RE: I think that I would rather use 4 9v batteries if I was doing it this way . I think there are many advantages in having more voltage, though I'd prefer a voltage controller as this could be used to overcome the ramp-up stages in processing so as to keep the cell at optimum potential.
RE: Batteries can be hooked together... people could get away with using just two 9v battery clips. Having used multiple 9v batteries for majority of my first year, I found it to be a bit tedious in terms of charging, connecting etc, and so I moved to a fixed power source as well. That said, I can't fault the use of batteries in the beginning stages personally, as this proved quite helpful in getting the job done and in gaining familiarity with the process.
RE: What are your thoughts on the EMI from the magnetic stirrer? Have you ever tested it? Using something like a portable AM radio and putting the earphone leads next to the stirrer and adjusting the frequency and listening for any noises. I ran tests several years ago in my own attempt to determine whether there were advantages to using a magnetic stirrer over a mechanical one. And so I setup several super concentrate colloidal silver solutions along powerful magnets in hopes of observing the changes this would have over those stored in a none magnetic area. To which I'd add, the results showed no discernible differences between both samples. And so I didn't pursue the matter further.
In addition to this, I also tried running tests during full moons(super periods) to monitor what effects this might have on readings. But also found no discernible differences in processing between a full moon, new moon or quarter phases. And so I did not pursue this particular matters further as well. - ps. the process readings were +/- .05v between electrodes and times were in seconds
RE: I prefer the idea of a magnetic stirrer to a bubble mixer as I am not convinced about introducing air into the process or dust for that matter. I discovered numerous advantages in the use of a magnetic stirrer in that it can greatly improve purity by isolation. Though it was in the mainstream observations that I discovered the greatest benefits by dispersing ions away from the anode, which in turn, discouraged the formation of oxides while promoting the reduction at the cathode. - keeping in mind that this may only be significant under the heat reduction method, rather than with room temperature processing.
RE: What is the reason for the wide separation of the electrodes? Is it to avoid the possibility of the doubled/bent electrodes from coming into contact with one another? From what I have seen, the recommended separation is only meant to be around 20 to 25mm or approx 1". However when using a bend in the electrodes it makes it harder to avoid them touching one another and shorting.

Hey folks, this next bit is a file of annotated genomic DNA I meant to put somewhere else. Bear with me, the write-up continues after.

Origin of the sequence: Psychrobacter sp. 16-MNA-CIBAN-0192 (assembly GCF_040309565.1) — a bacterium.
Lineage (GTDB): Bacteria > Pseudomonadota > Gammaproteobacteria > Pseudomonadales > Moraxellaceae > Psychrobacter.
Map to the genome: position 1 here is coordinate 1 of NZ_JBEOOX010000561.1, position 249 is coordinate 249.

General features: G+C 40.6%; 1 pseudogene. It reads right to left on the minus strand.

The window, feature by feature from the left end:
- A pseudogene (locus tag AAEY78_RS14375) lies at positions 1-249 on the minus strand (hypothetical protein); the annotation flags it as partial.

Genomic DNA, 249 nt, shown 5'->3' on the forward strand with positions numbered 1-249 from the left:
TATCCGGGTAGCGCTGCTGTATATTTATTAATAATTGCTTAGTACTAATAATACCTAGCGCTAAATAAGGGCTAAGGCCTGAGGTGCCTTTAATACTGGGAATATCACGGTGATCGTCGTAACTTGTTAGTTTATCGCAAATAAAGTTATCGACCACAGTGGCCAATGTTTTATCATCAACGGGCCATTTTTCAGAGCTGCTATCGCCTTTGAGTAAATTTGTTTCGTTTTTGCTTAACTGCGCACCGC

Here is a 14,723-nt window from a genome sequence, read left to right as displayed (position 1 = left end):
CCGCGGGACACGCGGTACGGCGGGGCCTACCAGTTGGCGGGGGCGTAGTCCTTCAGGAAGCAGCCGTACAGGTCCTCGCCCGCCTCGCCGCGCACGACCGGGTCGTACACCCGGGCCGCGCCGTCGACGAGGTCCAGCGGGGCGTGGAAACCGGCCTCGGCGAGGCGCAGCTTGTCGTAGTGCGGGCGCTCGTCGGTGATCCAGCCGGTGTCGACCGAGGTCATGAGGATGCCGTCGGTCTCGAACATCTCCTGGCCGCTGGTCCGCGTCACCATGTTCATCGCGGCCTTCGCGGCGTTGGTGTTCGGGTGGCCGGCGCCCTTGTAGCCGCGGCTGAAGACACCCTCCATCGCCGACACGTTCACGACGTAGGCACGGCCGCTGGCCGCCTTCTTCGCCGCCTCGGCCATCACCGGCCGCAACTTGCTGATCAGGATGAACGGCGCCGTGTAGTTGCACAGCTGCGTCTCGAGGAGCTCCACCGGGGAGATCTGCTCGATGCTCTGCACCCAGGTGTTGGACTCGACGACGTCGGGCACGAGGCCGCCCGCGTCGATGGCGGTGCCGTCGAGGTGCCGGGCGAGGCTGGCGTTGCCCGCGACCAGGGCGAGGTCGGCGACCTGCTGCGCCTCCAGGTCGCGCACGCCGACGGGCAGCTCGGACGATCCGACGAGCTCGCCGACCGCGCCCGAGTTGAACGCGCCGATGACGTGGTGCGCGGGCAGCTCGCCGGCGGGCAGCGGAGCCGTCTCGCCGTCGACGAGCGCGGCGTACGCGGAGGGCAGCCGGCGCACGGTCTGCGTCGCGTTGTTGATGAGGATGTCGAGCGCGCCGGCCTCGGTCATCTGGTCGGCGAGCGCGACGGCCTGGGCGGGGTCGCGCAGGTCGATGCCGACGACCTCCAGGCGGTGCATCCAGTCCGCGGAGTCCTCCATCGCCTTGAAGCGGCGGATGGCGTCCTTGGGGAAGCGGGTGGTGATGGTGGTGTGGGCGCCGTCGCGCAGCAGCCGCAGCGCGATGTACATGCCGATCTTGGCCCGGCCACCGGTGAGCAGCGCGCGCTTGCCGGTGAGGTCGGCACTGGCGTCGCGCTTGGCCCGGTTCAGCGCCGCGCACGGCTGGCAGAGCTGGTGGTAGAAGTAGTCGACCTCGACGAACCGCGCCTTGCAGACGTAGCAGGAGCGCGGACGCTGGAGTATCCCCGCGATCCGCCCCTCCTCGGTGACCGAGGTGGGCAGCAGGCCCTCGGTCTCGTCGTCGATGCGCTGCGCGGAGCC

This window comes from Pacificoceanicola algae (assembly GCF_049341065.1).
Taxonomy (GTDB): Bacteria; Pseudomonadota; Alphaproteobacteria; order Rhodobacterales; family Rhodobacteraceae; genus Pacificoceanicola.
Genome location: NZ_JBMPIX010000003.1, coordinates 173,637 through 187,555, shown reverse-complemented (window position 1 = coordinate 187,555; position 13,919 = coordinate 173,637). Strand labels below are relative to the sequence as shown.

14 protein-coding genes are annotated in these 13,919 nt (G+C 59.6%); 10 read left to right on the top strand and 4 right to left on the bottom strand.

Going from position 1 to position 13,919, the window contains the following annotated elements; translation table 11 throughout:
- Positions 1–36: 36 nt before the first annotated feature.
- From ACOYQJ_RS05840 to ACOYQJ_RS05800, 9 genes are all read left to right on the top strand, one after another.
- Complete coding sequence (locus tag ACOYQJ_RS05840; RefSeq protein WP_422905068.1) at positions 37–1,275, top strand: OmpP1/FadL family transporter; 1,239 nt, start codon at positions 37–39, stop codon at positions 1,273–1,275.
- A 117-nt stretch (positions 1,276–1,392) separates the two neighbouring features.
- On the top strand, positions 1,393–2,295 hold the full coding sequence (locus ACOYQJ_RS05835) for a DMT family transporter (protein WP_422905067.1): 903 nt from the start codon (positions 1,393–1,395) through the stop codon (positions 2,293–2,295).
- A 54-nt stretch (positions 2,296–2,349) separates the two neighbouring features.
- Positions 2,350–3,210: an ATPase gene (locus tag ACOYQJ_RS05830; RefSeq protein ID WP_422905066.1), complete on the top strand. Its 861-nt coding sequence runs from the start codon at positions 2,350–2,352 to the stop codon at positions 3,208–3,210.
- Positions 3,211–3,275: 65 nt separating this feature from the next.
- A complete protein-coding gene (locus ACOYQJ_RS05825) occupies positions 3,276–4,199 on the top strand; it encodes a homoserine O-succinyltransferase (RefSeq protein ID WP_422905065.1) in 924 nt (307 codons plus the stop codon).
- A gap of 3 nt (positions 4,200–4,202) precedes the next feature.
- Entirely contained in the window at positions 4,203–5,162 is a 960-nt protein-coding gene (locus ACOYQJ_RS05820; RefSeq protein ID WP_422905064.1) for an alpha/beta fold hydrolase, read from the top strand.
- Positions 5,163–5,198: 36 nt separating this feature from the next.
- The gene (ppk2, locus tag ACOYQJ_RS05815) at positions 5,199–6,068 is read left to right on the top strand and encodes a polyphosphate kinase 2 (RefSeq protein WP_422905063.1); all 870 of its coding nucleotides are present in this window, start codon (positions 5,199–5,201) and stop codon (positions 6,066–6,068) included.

There are misconceptions with regard to electrode spacing in that people are often under the impression that a common distance should exist between them. When in reality, the electrode spacing is completely proportionate to the efficiency of the electrolytic cell. ie, when the process(of colloidal silver) begins, the conductivity of the cell is quite low(near zero). And thus the electron flow(or current) does not carry over from the cathode to the anode very effectively. And so there are a few things we can do to mitigate this:
1. We can raise the voltage
2. We can move the electrodes closer together
3. We can raise the temperature of the solution.
4. We can alter the conductivity(seed) of the solution.
That said, on the first option(1), I'd be careful, as DC voltages in excess of 60v could potentially harm someone.
The second option is quite safe, and I've been making us of this in conjunction with no. 1 for the past few years.
The third is also quite viable, in that it can also help control the addition of chemical reduction during processing as well as raise the initial conductivity. Though above this, heating ones solution can do much more, in that it can not only raise the overall solubility and saturation levels, but also brings with it the addition of thermal chemical processing(changes) which can be used to further alter the size and shape of the particulate.
The fourth and final option(to my knowledge), is quite common, though I don't use it personally, as my preference is toward the ionic side, which has proven to be best, made fresh.
Therefore and with that being said, the interesting part about voltage in electrolysis is that the voltage is merely a carrier from which the current can do its work. And so the extent(within limits) in which the voltage will most often affect Colloidal Silver processing is that of the ramp up stages. As the remainder of the process will be subject to a voltage drop(between electrodes) due to the effect of current regulation.
In relation to this, you can experiment with the effects of voltage and electrode positioning by monitoring the current and voltage(between electrodes) during the ramp-up stage. Which will in most cases, provide great visual feedback on the dynamics of the electrodes within the cell.
RE: I thought about using a terminal block to retain the electrodes and prevent them from swinging into one another. That would allow the electrodes to be locked with a screw. I have some already and one size I have seems to fit quite nicely. I am using a 2 litre wide mouthed (70mm) erlenmeyer flask so separation distance is a bit limited I personally think such topics will depend heavily on how far down the rabbit hole one is willing to go, in terms of equipment and processing methods. Though my preference has been to use custom made PTFE lids with Versilic stoppers to suspend my electrodes with. This in turn, allows for quick cathode changeouts and the ability to turn the cathodes on an offset so as to alter its distance from the anode accordingly.